THE SCRUBBLY-BUBBLY CAR WASH

O’Garden takes readers for a rhythmic ride through the car wash in this playful outing. “What do we get for driving far?” she begins. “A crusty, dusty, dirty car.” Jabar’s (The Sundae Scoop, p. 1700, etc.) opening spread depicts a harried father behind the wheel of an outlandishly long, red automobile. Overhead, sea gulls fly low; two children sit in the back seat, one holds an ice cream sundae out the window. “How are we going to get it clean? / The bathtub? / Or the washing machine?” Without missing a beat, the family heads to the titular car wash for an onomatopoeic scrub-down. Alive with springtime tones and textured brush strokes, Jabar’s vibrant illustration depicts a car wash shaped like a giant, sunglass-wearing face; patrons enter through its open mouth. Inside, a hipster employee with two earrings and a goatee flashes a peace sign. The wash begins (“We hear a funny whumping sound / as floods of suds come foaming down / at the lathery-blathery, / scrubbly-bubbly CAR WASH”), bathing readers in sensational sounds. “Steamy sprays beyond the brushes / rinse us down in luscious rushes / at the drippity-droppity, bottom to toppity, / lathery-blathery, scrubbly-bubbly CAR WASH!” O’Garden offers a spot-on soundscape. While not as imaginative as Car Wash (2001), by Sandra and Susan Steen and Brian Karas, this will definitely appeal to the same audience. Whether they’ve been through an automated car wash or not, children will happily go along for the ride. (Picture book. 3-6)

Pub Date: March 1, 2003

ISBN: 0-694-00871-0

Page Count: 32

Publisher: HarperCollins

Review Posted Online: May 20, 2010

Kirkus Reviews Issue: Dec. 15, 2002

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A sweet reminder that it’s easy to weather a storm with the company and kindness of friends.

GOOD NIGHT, LITTLE BLUE TRUCK

Is it a stormy-night scare or a bedtime book? Both!

Little Blue Truck and his good friend Toad are heading home when a storm lets loose. Before long, their familiar, now very nervous barnyard friends (Goat, Hen, Goose, Cow, Duck, and Pig) squeeze into the garage. Blue explains that “clouds bump and tumble in the sky, / but here inside we’re warm and dry, / and all the thirsty plants below / will get a drink to help them grow!” The friends begin to relax. “Duck said, loud as he could quack it, / ‘THUNDER’S JUST A NOISY RACKET!’ ” In the quiet after the storm, the barnyard friends are sleepy, but the garage is not their home. “ ‘Beep!’ said Blue. ‘Just hop inside. / All aboard for the bedtime ride!’ ” Young readers will settle down for their own bedtimes as Blue and Toad drop each friend at home and bid them a good night before returning to the garage and their own beds. “Blue gave one small sleepy ‘Beep.’ / Then Little Blue Truck fell fast asleep.” Joseph’s rich nighttime-blue illustrations (done “in the style of [series co-creator] Jill McElmurry”) highlight the power of the storm and capture the still serenity that follows. Little Blue Truck has been chugging along since 2008, but there seems to be plenty of gas left in the tank.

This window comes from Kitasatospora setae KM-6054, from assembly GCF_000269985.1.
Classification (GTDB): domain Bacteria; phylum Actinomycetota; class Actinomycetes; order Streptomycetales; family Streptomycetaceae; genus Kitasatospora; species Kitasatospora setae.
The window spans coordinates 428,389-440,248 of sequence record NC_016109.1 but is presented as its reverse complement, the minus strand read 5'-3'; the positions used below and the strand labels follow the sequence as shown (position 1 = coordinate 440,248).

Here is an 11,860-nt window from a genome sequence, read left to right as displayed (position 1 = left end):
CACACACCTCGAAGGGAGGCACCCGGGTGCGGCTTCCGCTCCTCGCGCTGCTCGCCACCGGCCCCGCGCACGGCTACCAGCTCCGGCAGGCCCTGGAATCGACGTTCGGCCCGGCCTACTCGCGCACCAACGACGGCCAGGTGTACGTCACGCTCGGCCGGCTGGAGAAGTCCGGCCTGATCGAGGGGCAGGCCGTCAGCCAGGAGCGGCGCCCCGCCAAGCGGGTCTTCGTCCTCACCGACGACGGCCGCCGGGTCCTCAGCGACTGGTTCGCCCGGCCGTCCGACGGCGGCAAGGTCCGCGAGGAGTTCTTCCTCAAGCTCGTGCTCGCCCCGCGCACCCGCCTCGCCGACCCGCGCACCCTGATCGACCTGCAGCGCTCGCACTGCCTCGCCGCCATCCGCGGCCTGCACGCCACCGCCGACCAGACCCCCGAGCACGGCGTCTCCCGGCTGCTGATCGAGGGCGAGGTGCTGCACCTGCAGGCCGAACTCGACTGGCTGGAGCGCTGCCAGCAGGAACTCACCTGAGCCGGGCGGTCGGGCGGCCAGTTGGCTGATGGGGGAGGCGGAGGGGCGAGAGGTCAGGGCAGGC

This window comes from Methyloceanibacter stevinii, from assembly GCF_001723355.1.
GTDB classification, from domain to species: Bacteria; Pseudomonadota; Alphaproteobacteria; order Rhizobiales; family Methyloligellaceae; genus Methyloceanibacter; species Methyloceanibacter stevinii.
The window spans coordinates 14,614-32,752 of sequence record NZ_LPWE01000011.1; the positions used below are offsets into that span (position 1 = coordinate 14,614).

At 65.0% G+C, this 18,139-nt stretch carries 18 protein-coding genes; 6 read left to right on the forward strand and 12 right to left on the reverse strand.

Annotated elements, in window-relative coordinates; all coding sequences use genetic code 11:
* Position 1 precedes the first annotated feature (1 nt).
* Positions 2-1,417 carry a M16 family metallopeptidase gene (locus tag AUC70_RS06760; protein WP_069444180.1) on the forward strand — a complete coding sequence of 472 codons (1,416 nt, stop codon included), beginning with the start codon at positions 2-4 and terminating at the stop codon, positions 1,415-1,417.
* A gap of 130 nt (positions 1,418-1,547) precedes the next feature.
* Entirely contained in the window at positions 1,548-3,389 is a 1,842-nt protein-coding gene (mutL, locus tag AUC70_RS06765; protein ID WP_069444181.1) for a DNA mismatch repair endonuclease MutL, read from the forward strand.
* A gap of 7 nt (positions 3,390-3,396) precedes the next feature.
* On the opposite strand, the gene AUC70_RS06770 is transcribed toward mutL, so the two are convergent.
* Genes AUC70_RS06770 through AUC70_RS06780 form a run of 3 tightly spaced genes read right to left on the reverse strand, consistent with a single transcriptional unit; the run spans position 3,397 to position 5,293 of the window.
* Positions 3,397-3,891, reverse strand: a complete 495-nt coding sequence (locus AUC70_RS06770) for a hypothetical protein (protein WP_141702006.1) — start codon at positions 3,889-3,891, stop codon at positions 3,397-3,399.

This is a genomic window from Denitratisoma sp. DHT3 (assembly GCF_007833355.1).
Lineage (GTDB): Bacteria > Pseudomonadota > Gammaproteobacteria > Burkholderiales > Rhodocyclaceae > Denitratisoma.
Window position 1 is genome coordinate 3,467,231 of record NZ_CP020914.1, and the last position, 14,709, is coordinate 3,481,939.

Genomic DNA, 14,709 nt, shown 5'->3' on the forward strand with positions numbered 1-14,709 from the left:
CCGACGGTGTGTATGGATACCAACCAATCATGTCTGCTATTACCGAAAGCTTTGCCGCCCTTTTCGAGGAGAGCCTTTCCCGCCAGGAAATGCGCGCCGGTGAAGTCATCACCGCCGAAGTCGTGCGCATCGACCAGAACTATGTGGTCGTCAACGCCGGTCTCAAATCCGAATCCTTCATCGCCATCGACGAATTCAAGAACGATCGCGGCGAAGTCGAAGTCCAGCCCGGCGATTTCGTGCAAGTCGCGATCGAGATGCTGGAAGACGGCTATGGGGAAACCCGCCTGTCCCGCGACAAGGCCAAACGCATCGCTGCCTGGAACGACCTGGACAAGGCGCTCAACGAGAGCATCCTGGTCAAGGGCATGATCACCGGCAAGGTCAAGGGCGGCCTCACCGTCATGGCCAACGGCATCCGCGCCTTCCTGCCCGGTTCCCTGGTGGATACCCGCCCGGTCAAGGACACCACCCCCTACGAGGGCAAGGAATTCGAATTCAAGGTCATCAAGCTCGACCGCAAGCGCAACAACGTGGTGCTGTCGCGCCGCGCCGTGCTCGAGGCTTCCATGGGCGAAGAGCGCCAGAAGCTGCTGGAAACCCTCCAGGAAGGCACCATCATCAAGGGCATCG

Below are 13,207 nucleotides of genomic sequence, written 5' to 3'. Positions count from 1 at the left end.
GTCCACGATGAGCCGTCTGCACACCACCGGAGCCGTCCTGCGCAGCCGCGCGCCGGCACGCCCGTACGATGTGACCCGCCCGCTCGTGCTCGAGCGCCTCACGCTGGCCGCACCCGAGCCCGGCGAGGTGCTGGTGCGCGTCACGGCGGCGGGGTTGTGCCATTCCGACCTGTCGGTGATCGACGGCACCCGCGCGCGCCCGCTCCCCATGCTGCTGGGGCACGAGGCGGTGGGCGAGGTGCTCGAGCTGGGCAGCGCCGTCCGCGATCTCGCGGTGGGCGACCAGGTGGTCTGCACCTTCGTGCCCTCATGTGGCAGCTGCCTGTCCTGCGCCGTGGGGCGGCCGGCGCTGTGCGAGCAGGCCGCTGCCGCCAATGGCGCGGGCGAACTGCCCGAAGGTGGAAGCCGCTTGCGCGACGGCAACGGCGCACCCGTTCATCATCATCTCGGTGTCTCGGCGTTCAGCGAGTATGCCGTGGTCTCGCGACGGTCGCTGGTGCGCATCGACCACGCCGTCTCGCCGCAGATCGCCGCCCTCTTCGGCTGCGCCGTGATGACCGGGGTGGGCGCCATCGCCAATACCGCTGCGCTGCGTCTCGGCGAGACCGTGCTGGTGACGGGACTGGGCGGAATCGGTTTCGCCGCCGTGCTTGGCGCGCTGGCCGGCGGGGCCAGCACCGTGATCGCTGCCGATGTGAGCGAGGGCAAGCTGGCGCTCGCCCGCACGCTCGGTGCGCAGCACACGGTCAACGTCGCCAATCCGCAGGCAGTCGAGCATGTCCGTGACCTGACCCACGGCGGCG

A sweet reminder that it’s easy to weather a storm with the company and kindness of friends. (Picture book. 3-6)

Pub Date: Oct. 22, 2019

ISBN: 978-1-328-85213-7

Page Count: 32

Publisher: HMH Books

Review Posted Online: June 23, 2019

Kirkus Reviews Issue: July 15, 2019

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Sadly, the storytelling runs aground.

LITTLE RED SLEIGH

A little red sleigh has big Christmas dreams.

Although the detailed, full-color art doesn’t anthropomorphize the protagonist (which readers will likely identify as a sled and not a sleigh), a close third-person text affords the object thoughts and feelings while assigning feminine pronouns. “She longed to become Santa’s big red sleigh,” reads an early line establishing the sleigh’s motivation to leave her Christmas-shop home for the North Pole. Other toys discourage her, but she perseveres despite creeping self-doubt. A train and truck help the sleigh along, and when she wishes she were big, fast, and powerful like them, they offer encouragement and counsel patience. When a storm descends after the sleigh strikes out on her own, an unnamed girl playing in the snow brings her to a group of children who all take turns riding the sleigh down a hill. When the girl brings her home, the sleigh is crestfallen she didn’t reach the North Pole. A convoluted happily-ever-after ending shows a note from Santa that thanks the sleigh for giving children joy and invites her to the North Pole next year. “At last she understood what she was meant to do. She would build her life up spreading joy, one child at a time.” Will she leave the girl’s house to be gifted to other children? Will she stay and somehow also reach ever more children? Readers will be left wondering. (This book was reviewed digitally with 11-by-18-inch double-page spreads viewed at 31.8% of actual size.)

Sadly, the storytelling runs aground. (Picture book. 3-6)

Pub Date: Oct. 1, 2020

ISBN: 978-1-72822-355-1

Page Count: 40

Publisher: Sourcebooks Wonderland

Review Posted Online: Aug. 18, 2020

Kirkus Reviews Issue: Sept. 1, 2020

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